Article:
What is meant by an act plays

Act: Dominant structural unit in the drama, which guarantees spatial and content structuring. The act can be further subdivided into scenes or appearances.
The older term "elevator" corresponds to the "act" that is customary today, but still contains the original connotation of a change of scenery with the associated opening and closing of the stage curtain between the acts. It was not until the late 18th century that curtains made it possible to change the scenery in the nude that the dramatic and dramaturgical function of the nude emerged as a stage in the course of action. Characterized by a certain coherence in terms of content, however, it is further divided into scenes or appearances.
Subsequent to the ancient demands of Horace and Varro and the mediation via Italy and France to Germany, five acts is the norm in the classic form of drama. Each act was assigned a specific function within this closed whole. The scheme developed by Gustav Freytag of exposure - increase - turning point / periphery - retarding moment - catastrophe / solution can be regarded as exemplary. (see closed form). Although this was not created until the 19th century, it was precisely at this time that other models were widely accepted, for example the three-act act prevailed above all in the boulevard theater or opera, whereas four-act acts can often be found in the theater of naturalism. At the turn of the century, one-act plays were often created, and in the 20th century the nudes were often replaced by stations, episodes or pictures connected in loose succession.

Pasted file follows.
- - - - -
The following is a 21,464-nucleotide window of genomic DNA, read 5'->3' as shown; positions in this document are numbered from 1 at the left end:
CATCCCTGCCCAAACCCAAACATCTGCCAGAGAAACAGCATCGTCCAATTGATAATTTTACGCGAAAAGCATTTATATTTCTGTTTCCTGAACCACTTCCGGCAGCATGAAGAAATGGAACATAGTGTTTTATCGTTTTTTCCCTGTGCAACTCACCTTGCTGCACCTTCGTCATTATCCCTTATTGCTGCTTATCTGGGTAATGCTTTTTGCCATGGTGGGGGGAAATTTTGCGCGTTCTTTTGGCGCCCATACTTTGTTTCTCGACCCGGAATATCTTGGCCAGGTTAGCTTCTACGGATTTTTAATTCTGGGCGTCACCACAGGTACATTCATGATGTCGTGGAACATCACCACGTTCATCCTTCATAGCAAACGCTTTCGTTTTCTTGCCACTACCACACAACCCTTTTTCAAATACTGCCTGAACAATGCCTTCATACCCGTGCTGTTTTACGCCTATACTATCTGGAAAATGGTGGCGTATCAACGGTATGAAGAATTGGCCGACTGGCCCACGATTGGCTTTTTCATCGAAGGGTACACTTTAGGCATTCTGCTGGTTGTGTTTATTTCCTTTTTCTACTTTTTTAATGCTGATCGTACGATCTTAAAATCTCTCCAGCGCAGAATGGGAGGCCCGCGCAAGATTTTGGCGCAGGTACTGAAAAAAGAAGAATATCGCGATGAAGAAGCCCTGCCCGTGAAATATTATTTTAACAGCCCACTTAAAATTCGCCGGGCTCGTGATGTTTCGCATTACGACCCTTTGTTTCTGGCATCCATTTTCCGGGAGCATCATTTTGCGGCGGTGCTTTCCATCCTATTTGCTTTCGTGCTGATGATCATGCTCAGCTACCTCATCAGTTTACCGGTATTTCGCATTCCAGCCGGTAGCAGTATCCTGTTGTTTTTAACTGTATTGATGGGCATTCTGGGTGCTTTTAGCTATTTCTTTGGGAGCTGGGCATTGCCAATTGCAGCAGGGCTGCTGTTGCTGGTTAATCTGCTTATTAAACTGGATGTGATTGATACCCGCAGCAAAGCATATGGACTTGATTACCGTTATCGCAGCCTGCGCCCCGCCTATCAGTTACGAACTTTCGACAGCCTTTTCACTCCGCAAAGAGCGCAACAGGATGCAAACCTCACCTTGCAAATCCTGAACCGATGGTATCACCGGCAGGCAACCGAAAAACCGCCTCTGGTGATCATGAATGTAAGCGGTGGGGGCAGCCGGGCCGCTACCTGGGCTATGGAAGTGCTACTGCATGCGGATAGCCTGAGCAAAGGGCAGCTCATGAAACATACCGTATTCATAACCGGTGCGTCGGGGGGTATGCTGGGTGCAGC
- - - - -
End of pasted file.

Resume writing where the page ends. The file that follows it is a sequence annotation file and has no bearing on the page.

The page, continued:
Scene: Structural unit of the drama that divides the act and describes the events between two changes of scene.
Originally (and often still today in theater practice) 'the scene' referred to the stage design of the drama (Greek: Scena = scene), from which the name for the happening between two changes of scenery or location results. However, the term is often used synonymously with "appearance", although in the strict sense a scene can comprise several appearances. In the course of Shakespeare's reception in Germany in the 18th century, dramas with numerous changes of scene were created, for which the subdivision into scenes was much more appropriate than that into appearances. The stage works of Sturm und Drang in particular, which may also allow longer time intervals to pass between the individual scenes, make use of this type of division. As an example, the dramas by J.M.R. Lenz are the early dramas of Goethe or Schiller robber.
Appearance: Structural unit of the drama that divides the act and describes the happening between two changes of person.
Originally, appearance referred to the first stage presence of an actor, from which the name for an action unit with constant staff results. Especially dramas with few changes of location and those that adhere to strict rules for leading people work with the division of the act into appearances.
The rule stems from Horace that no more than three people should speak during a performance. In addition, there is the requirement from French classicism that the stage should never be empty and that the departure of one character should not be the appearance of another. As a result, short appearances have to be inserted over and over again in order to transition from the conversation between two people to that of two others, even if the conversations take place in the same room.